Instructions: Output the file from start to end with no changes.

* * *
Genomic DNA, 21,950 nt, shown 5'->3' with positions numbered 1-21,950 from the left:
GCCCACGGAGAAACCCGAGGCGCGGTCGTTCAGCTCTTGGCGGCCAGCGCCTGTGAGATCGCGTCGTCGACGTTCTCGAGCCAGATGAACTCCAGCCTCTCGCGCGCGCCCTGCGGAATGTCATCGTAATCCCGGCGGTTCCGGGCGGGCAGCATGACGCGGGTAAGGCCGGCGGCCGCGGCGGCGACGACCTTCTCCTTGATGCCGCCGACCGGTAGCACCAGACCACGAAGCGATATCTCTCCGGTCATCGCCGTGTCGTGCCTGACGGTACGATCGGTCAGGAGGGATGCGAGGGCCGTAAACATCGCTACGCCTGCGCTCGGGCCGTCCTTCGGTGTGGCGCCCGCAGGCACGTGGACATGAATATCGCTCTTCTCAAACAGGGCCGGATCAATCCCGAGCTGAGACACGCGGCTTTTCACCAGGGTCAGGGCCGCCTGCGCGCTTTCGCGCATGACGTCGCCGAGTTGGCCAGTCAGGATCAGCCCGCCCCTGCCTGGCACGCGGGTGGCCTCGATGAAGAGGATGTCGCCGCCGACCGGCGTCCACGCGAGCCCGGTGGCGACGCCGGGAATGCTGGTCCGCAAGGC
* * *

Genomic DNA, 21,950 nt, shown 5'->3' with positions numbered 1-21,950 from the left:
GCCCACGGAGAAACCCGAGGCGCGGTCGTTCAGCTCTTGGCGGCCAGCGCCTGTGAGATCGCGTCGTCGACGTTCTCGAGCCAGATGAACTCCAGCCTCTCGCGCGCGCCCTGCGGAATGTCATCGTAATCCCGGCGGTTCCGGGCGGGCAGCATGACGCGGGTAAGGCCGGCGGCCGCGGCGGCGACGACCTTCTCCTTGATGCCGCCGACCGGTAGCACCAGACCACGAAGCGATATCTCTCCGGTCATCGCCGTGTCGTGCCTGACGGTACGATCGGTCAGGAGGGATGCGAGGGCCGTAAACATCGCTACGCCTGCGCTCGGGCCGTCCTTCGGTGTGGCGCCCGCAGGCACGTGGACATGAATATCGCTCTTCTCAAACAGGGCCGGATCAATCCCGAGCTGAGACACGCGGCTTTTCACCAGGGTCAGGGCCGCCTGCGCGCTTTCGCGCATGACGTCGCCGAGTTGGCCAGTCAGGATCAGCCCGCCCCTGCCTGGCACGCGGGTGGCCTCGATGAAGAGGATGTCGCCGCCGACCGGCGTCCACGCGAGCCCGGTGGCGACGCCGGGAATGCTGGTCCGCAAGGC